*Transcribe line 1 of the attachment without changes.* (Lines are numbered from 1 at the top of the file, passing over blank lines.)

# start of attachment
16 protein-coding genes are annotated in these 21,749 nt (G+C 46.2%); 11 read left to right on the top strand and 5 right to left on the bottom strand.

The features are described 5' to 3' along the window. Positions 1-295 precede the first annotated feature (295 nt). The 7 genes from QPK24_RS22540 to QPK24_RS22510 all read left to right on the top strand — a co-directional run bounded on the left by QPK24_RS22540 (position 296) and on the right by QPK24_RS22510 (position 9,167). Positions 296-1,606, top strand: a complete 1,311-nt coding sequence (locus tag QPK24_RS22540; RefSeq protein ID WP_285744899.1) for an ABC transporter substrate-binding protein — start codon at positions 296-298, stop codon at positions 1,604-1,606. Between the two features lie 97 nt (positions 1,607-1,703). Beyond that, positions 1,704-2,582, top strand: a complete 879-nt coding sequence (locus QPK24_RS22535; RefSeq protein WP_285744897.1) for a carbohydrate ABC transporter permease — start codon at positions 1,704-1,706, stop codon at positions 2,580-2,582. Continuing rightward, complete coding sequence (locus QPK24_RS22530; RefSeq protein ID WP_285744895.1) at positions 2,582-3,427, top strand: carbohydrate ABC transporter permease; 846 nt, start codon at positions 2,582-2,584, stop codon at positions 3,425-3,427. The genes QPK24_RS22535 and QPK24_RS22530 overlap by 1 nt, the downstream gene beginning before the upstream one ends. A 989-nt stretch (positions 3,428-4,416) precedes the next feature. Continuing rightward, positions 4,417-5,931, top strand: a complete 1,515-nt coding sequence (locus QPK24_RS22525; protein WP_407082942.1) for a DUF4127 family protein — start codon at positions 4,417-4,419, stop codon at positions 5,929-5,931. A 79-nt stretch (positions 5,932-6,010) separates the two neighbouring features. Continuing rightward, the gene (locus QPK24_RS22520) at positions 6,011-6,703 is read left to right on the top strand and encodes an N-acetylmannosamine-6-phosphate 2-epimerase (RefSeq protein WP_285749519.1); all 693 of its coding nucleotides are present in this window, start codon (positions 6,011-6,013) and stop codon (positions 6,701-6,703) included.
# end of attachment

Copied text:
16 protein-coding genes are annotated in these 21,749 nt (G+C 46.2%); 11 read left to right on the top strand and 5 right to left on the bottom strand.